Well, naturally, the older brother was lauded as a hero, and he wasn’t really sure how to take it. When asked if he was afraid, he replied that normally he would be, but he tried to keep his focus on his brother instead of thinking about the situation. Another question was asked similar to, “Why would you go after your brother when it was so dangerous?” He matter-of-factly replied, “He’s my brother. I love him. It never crossed my mind not to go after him.” And then the clincher occurred when the article ended with these poignant words, “Are you your brother’s keeper? Of course!”

Well, I all out bawled. YES! This was it! This was who our family was. Why apologize for any of it? Our world today is so caught up in what’s best for me, look out for number one, step on anyone in your way. Family’s are so often caught up in mainstream thinking where everyone is plugged into their own life, duties, and schedule. One reason we chose to homeschool was to embrace “old fashioned values” of family togetherness, developing character, being bored, playing together, working together, looking out for each other, etc. Autism didn’t change that. Difficulties don’t change that. Struggle doesn’t change that. In fact, it should strengthen it!

I would no longer apologize for who our family is . . . and that had to emanate from the inside out. Once I embraced that ideal, that we DO believe in looking out for each other, no apologies necessary, it was easy to move forward with head held high and heart solidly believing in the right thing for us.

We embrace who we are; we honor each other; we are our brother’s keeper 🙂


About 1997; three oldest_________________About 2003; 4 of the 5 youngest

10 responses to “My Brother’s Keeper

  1. Absolutely beautiful story!
    I feel the same way when people express their concerns about the size of our family or our special needs adoption, taking in our grandchildren, or whatever it is they seem to think is making my “normal” children suffer. These concerns are a direct consequence of the selfish “me” generation attitude so prevalent these days.
    To give of oneself is a blessing, not a curse. Far from suffering, my children are given many chances to give and receive love. That is what a family is all about.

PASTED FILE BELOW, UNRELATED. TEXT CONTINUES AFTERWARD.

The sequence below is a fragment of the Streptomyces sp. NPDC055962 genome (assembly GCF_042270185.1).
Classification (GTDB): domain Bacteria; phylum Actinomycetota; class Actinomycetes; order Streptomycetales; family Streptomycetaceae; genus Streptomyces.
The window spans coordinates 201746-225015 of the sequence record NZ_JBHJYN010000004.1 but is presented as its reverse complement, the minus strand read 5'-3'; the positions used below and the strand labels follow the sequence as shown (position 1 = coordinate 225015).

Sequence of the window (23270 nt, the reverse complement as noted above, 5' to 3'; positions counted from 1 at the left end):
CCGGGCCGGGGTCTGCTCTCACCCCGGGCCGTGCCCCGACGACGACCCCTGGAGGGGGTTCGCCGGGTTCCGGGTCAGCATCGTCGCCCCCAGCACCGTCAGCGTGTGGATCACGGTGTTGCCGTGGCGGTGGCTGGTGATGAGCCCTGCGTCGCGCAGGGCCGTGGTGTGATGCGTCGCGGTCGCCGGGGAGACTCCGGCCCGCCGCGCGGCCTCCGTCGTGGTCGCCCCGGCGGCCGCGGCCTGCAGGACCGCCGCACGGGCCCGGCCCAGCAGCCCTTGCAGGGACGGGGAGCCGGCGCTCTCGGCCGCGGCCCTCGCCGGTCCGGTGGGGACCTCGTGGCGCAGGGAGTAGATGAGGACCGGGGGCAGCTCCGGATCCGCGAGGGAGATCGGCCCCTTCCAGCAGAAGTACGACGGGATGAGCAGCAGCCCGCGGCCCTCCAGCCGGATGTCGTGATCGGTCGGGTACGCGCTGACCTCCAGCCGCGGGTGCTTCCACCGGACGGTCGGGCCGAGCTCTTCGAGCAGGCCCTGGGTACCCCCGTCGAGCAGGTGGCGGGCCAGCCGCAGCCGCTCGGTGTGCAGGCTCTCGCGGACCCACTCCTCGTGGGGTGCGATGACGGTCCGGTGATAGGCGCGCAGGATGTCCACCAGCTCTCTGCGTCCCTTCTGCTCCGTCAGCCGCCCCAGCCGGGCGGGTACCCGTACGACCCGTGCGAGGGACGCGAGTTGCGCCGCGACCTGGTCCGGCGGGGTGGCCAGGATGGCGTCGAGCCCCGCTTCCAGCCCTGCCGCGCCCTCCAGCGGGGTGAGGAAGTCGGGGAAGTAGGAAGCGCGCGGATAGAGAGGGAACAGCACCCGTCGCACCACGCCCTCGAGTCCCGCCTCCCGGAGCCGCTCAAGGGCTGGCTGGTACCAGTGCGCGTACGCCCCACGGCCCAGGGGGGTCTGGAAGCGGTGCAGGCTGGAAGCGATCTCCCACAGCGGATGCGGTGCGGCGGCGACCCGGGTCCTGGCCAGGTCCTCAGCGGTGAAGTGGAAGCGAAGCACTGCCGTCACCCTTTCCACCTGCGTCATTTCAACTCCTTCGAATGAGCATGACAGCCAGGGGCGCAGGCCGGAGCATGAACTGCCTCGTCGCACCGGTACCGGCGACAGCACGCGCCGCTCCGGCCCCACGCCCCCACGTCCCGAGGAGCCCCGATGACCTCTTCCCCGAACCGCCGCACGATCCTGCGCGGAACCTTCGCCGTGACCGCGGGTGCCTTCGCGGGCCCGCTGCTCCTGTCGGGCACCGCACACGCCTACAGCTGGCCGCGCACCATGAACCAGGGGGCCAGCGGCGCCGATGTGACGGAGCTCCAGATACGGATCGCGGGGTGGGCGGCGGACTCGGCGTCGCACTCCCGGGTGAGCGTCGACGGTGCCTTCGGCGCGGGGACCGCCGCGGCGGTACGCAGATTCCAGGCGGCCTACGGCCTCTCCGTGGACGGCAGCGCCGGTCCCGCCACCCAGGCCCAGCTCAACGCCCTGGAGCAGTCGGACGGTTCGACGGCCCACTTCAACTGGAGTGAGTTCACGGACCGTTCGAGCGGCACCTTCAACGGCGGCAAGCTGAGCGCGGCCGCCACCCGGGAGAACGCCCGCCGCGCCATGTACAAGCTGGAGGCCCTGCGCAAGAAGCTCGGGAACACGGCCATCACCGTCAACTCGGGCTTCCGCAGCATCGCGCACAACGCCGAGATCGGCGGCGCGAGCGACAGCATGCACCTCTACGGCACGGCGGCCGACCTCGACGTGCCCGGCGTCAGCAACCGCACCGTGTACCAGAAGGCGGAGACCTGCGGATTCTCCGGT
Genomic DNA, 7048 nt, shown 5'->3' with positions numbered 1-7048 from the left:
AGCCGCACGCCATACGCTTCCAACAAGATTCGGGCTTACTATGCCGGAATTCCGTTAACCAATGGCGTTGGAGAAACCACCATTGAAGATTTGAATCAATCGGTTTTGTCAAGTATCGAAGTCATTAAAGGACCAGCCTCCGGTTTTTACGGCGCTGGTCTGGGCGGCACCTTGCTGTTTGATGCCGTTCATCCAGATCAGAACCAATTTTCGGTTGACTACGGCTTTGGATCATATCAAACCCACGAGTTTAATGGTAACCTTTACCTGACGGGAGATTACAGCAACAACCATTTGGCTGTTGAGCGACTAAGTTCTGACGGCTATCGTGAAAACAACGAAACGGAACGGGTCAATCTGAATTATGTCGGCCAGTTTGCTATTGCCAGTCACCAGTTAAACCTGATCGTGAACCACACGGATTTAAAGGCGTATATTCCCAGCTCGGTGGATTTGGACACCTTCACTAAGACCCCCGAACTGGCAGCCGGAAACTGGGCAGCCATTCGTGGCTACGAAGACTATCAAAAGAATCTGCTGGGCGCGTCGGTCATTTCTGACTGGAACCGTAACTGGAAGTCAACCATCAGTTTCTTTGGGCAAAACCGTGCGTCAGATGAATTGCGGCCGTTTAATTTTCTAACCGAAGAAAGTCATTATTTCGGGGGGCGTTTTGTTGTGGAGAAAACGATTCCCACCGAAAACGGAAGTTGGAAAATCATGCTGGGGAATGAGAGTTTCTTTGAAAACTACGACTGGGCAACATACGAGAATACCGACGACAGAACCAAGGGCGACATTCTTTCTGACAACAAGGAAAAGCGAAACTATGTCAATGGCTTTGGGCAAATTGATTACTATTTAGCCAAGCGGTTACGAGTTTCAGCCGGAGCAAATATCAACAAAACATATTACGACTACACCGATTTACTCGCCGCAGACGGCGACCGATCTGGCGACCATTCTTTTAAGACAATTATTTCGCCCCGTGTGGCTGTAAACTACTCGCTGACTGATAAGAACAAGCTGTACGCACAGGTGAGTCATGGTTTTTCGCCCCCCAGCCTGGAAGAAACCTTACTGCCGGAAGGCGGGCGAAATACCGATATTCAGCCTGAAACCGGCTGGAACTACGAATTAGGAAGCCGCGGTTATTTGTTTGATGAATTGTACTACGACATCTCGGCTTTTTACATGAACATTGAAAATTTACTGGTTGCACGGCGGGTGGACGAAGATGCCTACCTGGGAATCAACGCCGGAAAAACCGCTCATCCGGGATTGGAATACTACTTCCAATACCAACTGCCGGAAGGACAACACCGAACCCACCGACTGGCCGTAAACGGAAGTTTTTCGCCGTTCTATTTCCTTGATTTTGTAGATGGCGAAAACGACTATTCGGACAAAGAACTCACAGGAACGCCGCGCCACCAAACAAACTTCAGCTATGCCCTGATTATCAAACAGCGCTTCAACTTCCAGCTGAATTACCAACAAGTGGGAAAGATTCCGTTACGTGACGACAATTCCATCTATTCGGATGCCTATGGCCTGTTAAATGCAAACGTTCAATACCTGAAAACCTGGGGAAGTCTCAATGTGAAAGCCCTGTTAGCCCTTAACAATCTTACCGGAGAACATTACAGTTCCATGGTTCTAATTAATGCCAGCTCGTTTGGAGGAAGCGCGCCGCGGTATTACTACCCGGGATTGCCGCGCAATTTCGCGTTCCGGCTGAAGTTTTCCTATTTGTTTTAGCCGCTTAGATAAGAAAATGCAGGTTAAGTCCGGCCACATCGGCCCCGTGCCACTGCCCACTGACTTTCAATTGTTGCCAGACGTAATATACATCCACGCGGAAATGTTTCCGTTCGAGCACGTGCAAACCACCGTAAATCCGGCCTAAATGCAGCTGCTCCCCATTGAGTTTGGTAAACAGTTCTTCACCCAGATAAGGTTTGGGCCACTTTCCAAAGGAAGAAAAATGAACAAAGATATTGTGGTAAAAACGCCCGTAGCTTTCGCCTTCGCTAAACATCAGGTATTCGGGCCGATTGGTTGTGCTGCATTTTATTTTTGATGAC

2. Great story! I’ve often felt that no matter what, having an autistic brother has only strengthened the sibling bond for my other two. I don’t know how yours are but mine take distinct roles. My daughter is her mother’s child. She’s the caretaker already at the age of 6. My youngest son is the friend or “best pal” as he calls his brother. So many people look at us and shake their heads and comment on how we shouldn’t take the responsibility on as a family, but I just don’t think they “get it”.

    Very cute pictures! BTW

  3. Wow, very good post. That really hits home with a lot of stuff I’ve been thinking about lately, thanks! We’ve come across people who just can’t understand why we’d want to be with our children “all the time” and others who think we’re sheltering them. But we love the togetherness! I think homeschooling builds stronger families, I really do!

  4. I’ve met those resentful older siblings too. I’ve come to think that they feel put upon because they realized that the parents were putting a burden on them that wasn’t theirs. In other words, the parents were being selfish. It’s different when the parents are setting the example of love and self-sacrifice; then the kids usually grow up feeling committed to helping out and proud of being needed. At least that’s my theory. I have a medically fragile son so I think about this quite a bit too. The older kids have never expressed or seemed to feel any resentment. We talk about it regularly and I try to make sure they understand that when they “go the extra mile” it is appreciated by their parents and by God.